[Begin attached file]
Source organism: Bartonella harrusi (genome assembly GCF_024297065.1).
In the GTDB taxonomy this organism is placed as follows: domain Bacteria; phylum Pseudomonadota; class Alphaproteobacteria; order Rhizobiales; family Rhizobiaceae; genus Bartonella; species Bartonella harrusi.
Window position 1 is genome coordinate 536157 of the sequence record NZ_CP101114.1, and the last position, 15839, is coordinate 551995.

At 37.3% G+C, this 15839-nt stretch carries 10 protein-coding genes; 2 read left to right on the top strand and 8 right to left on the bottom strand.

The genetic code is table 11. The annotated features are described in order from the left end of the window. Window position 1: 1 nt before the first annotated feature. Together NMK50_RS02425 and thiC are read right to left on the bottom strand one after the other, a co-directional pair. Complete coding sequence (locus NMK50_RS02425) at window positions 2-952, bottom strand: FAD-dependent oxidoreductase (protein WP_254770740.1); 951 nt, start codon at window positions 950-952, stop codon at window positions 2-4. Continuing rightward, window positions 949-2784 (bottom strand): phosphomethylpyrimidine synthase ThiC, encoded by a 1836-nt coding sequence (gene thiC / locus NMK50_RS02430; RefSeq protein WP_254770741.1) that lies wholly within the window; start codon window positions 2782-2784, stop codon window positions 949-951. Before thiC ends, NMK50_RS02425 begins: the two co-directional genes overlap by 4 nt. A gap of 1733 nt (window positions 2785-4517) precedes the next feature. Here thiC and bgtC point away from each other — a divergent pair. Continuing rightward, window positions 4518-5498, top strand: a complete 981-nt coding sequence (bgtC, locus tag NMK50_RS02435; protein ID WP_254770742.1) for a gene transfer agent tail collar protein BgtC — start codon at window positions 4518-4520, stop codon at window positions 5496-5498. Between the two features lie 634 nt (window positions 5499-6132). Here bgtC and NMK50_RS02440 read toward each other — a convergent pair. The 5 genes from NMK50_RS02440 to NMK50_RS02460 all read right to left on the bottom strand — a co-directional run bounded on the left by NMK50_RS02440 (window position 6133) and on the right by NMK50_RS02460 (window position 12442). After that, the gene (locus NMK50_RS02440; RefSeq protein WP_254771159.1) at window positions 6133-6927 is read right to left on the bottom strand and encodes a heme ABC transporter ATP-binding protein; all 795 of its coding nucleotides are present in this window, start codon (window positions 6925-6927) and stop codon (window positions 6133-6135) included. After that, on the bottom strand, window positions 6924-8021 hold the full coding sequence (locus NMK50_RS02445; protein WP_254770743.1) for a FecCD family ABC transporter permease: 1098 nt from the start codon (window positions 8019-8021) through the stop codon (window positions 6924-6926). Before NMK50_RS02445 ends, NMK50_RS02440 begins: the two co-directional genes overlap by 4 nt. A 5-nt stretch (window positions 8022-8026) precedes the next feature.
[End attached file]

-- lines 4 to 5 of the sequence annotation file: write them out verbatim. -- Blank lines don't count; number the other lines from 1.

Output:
At 37.3% G+C, this 15839-nt stretch carries 10 protein-coding genes; 2 read left to right on the top strand and 8 right to left on the bottom strand.

The genetic code is table 11. The annotated features are described in order from the left end of the window. Window position 1: 1 nt before the first annotated feature. Together NMK50_RS02425 and thiC are read right to left on the bottom strand one after the other, a co-directional pair. Complete coding sequence (locus NMK50_RS02425) at window positions 2-952, bottom strand: FAD-dependent oxidoreductase (protein WP_254770740.1); 951 nt, start codon at window positions 950-952, stop codon at window positions 2-4. Continuing rightward, window positions 949-2784 (bottom strand): phosphomethylpyrimidine synthase ThiC, encoded by a 1836-nt coding sequence (gene thiC / locus NMK50_RS02430; RefSeq protein WP_254770741.1) that lies wholly within the window; start codon window positions 2782-2784, stop codon window positions 949-951. Before thiC ends, NMK50_RS02425 begins: the two co-directional genes overlap by 4 nt. A gap of 1733 nt (window positions 2785-4517) precedes the next feature. Here thiC and bgtC point away from each other — a divergent pair. Continuing rightward, window positions 4518-5498, top strand: a complete 981-nt coding sequence (bgtC, locus tag NMK50_RS02435; protein ID WP_254770742.1) for a gene transfer agent tail collar protein BgtC — start codon at window positions 4518-4520, stop codon at window positions 5496-5498. Between the two features lie 634 nt (window positions 5499-6132). Here bgtC and NMK50_RS02440 read toward each other — a convergent pair. The 5 genes from NMK50_RS02440 to NMK50_RS02460 all read right to left on the bottom strand — a co-directional run bounded on the left by NMK50_RS02440 (window position 6133) and on the right by NMK50_RS02460 (window position 12442). After that, the gene (locus NMK50_RS02440; RefSeq protein WP_254771159.1) at window positions 6133-6927 is read right to left on the bottom strand and encodes a heme ABC transporter ATP-binding protein; all 795 of its coding nucleotides are present in this window, start codon (window positions 6925-6927) and stop codon (window positions 6133-6135) included. After that, on the bottom strand, window positions 6924-8021 hold the full coding sequence (locus NMK50_RS02445; protein WP_254770743.1) for a FecCD family ABC transporter permease: 1098 nt from the start codon (window positions 8019-8021) through the stop codon (window positions 6924-6926). Before NMK50_RS02445 ends, NMK50_RS02440 begins: the two co-directional genes overlap by 4 nt. A 5-nt stretch (window positions 8022-8026) precedes the next feature.